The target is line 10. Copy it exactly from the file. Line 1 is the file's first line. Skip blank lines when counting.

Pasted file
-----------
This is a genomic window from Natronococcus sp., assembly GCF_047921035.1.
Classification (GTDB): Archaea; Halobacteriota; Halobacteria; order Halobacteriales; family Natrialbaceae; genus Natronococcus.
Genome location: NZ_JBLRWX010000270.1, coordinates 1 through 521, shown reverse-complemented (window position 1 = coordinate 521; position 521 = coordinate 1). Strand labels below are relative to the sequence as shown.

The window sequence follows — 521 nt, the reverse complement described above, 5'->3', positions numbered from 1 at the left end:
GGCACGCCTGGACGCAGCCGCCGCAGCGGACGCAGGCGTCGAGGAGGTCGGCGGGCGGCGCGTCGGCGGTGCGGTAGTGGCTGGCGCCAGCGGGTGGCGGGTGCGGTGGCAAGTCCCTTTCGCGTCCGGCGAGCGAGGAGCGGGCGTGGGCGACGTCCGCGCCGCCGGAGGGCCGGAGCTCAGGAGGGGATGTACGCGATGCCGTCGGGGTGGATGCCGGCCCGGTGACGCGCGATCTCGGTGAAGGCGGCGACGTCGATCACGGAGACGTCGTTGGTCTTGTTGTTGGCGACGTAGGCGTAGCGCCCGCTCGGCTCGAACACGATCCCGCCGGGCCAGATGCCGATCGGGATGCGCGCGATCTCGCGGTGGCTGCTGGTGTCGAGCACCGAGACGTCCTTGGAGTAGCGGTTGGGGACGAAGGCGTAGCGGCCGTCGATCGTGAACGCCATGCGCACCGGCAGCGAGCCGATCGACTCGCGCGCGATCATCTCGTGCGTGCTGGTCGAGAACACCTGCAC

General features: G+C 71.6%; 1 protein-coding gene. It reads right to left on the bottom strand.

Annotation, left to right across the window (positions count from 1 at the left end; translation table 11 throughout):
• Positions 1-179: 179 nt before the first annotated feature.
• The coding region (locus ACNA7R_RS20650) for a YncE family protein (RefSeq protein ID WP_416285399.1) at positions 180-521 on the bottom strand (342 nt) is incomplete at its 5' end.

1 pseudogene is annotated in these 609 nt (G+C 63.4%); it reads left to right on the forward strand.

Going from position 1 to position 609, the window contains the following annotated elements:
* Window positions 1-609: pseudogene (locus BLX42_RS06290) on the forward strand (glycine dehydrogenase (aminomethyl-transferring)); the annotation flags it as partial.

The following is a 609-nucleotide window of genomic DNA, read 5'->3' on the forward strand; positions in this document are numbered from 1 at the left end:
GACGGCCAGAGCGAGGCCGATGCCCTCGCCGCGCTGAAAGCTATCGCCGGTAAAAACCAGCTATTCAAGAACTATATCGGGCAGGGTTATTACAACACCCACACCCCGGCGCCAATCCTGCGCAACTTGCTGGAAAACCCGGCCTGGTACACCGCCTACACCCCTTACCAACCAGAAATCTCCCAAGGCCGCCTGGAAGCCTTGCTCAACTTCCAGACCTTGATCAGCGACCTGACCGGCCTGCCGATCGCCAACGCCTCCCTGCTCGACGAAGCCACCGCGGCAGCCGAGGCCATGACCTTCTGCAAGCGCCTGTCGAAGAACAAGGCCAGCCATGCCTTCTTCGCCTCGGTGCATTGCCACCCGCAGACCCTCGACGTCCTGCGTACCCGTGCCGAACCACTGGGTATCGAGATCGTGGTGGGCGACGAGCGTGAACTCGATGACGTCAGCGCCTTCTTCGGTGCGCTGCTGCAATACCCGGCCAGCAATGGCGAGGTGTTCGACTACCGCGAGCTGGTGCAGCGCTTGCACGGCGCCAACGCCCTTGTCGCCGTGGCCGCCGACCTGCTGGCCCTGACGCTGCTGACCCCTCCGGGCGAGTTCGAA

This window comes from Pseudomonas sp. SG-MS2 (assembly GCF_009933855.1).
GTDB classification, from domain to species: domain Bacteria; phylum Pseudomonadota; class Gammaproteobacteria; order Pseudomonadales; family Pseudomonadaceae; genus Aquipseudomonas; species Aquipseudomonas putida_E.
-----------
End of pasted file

1 pseudogene is annotated in these 609 nt (G+C 63.4%); it reads left to right on the forward strand.